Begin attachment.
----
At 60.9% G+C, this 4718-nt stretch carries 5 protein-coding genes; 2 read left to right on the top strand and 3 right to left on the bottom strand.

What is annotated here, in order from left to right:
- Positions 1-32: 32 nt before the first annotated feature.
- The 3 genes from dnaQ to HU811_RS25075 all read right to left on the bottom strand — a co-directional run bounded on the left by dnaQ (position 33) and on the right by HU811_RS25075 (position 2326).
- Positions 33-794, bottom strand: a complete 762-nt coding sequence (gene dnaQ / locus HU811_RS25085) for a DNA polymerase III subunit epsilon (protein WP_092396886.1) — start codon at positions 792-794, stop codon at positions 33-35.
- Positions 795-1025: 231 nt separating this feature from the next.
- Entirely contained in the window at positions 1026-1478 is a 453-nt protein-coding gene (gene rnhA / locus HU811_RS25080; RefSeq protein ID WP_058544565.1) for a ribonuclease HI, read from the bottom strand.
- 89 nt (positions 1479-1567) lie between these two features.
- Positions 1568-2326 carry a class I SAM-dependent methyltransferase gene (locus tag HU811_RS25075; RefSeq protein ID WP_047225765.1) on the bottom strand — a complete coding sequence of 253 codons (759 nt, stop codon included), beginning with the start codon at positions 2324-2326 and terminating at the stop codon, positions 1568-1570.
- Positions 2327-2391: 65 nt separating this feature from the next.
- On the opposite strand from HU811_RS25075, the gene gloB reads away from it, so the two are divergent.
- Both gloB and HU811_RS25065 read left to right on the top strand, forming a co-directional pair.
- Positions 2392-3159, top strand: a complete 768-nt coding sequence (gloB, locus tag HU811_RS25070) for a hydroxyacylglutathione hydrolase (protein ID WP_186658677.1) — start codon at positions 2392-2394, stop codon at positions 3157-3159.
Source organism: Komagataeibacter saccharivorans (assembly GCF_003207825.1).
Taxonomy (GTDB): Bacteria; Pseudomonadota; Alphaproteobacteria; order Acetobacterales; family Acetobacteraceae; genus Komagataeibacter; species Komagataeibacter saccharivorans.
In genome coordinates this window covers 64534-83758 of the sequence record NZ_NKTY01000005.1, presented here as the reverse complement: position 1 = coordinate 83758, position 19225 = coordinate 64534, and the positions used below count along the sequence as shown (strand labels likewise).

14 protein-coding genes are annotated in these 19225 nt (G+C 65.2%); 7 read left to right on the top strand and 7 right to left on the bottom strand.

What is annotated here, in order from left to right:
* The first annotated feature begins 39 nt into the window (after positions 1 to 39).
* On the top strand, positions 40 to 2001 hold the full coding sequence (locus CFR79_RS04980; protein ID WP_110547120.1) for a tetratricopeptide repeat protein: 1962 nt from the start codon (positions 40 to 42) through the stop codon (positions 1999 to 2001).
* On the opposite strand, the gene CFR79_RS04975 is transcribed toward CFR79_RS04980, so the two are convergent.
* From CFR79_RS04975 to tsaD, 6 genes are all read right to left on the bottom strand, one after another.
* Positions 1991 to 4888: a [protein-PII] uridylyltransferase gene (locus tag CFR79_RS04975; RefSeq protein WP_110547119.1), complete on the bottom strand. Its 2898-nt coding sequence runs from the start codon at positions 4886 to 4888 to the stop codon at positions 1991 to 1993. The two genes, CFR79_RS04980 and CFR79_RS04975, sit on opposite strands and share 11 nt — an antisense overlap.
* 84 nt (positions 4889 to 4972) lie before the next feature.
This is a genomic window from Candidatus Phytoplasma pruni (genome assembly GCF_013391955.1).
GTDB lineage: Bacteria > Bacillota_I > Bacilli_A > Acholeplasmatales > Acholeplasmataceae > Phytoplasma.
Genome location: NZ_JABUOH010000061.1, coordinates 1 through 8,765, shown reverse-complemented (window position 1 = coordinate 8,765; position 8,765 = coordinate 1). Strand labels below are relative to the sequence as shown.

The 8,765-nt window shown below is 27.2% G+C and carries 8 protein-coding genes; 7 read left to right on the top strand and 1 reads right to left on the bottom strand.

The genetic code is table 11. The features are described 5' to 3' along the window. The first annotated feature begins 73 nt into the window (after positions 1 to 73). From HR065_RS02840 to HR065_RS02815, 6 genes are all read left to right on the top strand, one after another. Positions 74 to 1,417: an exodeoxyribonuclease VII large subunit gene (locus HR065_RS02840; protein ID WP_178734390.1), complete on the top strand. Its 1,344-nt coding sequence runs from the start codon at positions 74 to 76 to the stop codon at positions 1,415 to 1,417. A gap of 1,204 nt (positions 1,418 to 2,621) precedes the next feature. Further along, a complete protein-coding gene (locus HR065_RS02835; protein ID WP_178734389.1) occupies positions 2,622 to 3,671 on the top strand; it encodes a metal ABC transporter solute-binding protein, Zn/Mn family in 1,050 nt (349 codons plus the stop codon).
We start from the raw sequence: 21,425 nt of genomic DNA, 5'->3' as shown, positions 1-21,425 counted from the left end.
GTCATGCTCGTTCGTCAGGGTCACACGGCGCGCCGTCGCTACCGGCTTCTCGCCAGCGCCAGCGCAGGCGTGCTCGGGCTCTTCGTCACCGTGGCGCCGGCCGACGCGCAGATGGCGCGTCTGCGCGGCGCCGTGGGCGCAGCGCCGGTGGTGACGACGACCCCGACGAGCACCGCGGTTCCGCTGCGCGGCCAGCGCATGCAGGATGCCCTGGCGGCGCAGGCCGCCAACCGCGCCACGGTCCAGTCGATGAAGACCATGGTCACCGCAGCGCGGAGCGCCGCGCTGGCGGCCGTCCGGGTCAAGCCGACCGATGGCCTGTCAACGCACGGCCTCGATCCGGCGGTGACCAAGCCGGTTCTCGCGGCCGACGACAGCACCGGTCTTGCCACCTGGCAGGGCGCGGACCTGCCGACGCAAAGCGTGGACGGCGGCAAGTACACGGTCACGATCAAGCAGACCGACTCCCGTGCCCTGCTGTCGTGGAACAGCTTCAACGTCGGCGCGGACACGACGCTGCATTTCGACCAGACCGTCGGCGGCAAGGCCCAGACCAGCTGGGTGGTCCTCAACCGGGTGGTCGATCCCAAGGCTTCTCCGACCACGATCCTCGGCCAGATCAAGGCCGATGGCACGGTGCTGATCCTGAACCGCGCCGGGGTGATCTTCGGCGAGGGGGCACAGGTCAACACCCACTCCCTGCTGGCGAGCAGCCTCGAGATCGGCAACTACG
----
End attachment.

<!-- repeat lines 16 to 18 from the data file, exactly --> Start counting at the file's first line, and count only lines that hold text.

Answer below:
In genome coordinates this window covers 64534-83758 of the sequence record NZ_NKTY01000005.1, presented here as the reverse complement: position 1 = coordinate 83758, position 19225 = coordinate 64534, and the positions used below count along the sequence as shown (strand labels likewise).

14 protein-coding genes are annotated in these 19225 nt (G+C 65.2%); 7 read left to right on the top strand and 7 right to left on the bottom strand.

What is annotated here, in order from left to right: